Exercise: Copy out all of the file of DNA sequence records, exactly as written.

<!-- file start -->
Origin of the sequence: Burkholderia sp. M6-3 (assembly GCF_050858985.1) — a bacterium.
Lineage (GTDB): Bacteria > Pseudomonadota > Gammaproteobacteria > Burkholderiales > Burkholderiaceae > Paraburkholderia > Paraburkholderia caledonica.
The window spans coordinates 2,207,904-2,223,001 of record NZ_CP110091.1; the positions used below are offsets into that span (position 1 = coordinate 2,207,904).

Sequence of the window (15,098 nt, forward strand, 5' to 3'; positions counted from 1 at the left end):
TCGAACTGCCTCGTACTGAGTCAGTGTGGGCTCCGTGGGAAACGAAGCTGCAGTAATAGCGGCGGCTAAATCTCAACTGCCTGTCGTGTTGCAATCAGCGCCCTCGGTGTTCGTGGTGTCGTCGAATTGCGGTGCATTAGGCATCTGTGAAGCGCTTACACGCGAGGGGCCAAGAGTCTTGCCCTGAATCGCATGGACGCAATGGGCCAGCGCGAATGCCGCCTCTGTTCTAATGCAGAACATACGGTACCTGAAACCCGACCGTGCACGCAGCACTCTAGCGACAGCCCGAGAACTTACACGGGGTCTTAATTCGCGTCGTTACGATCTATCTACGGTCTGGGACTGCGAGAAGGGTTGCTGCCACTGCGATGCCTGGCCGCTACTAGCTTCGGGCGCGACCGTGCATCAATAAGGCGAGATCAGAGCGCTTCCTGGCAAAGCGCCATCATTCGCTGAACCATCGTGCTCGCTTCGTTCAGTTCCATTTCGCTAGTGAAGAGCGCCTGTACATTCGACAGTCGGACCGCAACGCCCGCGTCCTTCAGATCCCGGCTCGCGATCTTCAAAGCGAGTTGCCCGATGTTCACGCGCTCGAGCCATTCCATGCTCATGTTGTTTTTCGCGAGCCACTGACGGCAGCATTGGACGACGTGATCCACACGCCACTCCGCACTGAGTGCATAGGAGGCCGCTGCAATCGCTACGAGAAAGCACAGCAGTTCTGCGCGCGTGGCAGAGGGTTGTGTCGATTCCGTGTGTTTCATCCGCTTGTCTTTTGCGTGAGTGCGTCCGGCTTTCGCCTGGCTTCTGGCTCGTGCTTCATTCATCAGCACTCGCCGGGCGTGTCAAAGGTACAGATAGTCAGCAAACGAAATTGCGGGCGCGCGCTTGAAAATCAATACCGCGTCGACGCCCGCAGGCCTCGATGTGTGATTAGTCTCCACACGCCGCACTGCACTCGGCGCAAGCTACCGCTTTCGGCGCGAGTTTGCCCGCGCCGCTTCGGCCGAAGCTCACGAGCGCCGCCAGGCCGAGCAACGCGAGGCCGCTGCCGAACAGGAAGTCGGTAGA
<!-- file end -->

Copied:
Origin of the sequence: Burkholderia sp. M6-3 (assembly GCF_050858985.1) — a bacterium.
Lineage (GTDB): Bacteria > Pseudomonadota > Gammaproteobacteria > Burkholderiales > Burkholderiaceae > Paraburkholderia > Paraburkholderia caledonica.
The window spans coordinates 2,207,904-2,223,001 of record NZ_CP110091.1; the positions used below are offsets into that span (position 1 = coordinate 2,207,904).

Sequence of the window (15,098 nt, forward strand, 5' to 3'; positions counted from 1 at the left end):
TCGAACTGCCTCGTACTGAGTCAGTGTGGGCTCCGTGGGAAACGAAGCTGCAGTAATAGCGGCGGCTAAATCTCAACTGCCTGTCGTGTTGCAATCAGCGCCCTCGGTGTTCGTGGTGTCGTCGAATTGCGGTGCATTAGGCATCTGTGAAGCGCTTACACGCGAGGGGCCAAGAGTCTTGCCCTGAATCGCATGGACGCAATGGGCCAGCGCGAATGCCGCCTCTGTTCTAATGCAGAACATACGGTACCTGAAACCCGACCGTGCACGCAGCACTCTAGCGACAGCCCGAGAACTTACACGGGGTCTTAATTCGCGTCGTTACGATCTATCTACGGTCTGGGACTGCGAGAAGGGTTGCTGCCACTGCGATGCCTGGCCGCTACTAGCTTCGGGCGCGACCGTGCATCAATAAGGCGAGATCAGAGCGCTTCCTGGCAAAGCGCCATCATTCGCTGAACCATCGTGCTCGCTTCGTTCAGTTCCATTTCGCTAGTGAAGAGCGCCTGTACATTCGACAGTCGGACCGCAACGCCCGCGTCCTTCAGATCCCGGCTCGCGATCTTCAAAGCGAGTTGCCCGATGTTCACGCGCTCGAGCCATTCCATGCTCATGTTGTTTTTCGCGAGCCACTGACGGCAGCATTGGACGACGTGATCCACACGCCACTCCGCACTGAGTGCATAGGAGGCCGCTGCAATCGCTACGAGAAAGCACAGCAGTTCTGCGCGCGTGGCAGAGGGTTGTGTCGATTCCGTGTGTTTCATCCGCTTGTCTTTTGCGTGAGTGCGTCCGGCTTTCGCCTGGCTTCTGGCTCGTGCTTCATTCATCAGCACTCGCCGGGCGTGTCAAAGGTACAGATAGTCAGCAAACGAAATTGCGGGCGCGCGCTTGAAAATCAATACCGCGTCGACGCCCGCAGGCCTCGATGTGTGATTAGTCTCCACACGCCGCACTGCACTCGGCGCAAGCTACCGCTTTCGGCGCGAGTTTGCCCGCGCCGCTTCGGCCGAAGCTCACGAGCGCCGCCAGGCCGAGCAACGCGAGGCCGCTGCCGAACAGGAAGTCGGTAGA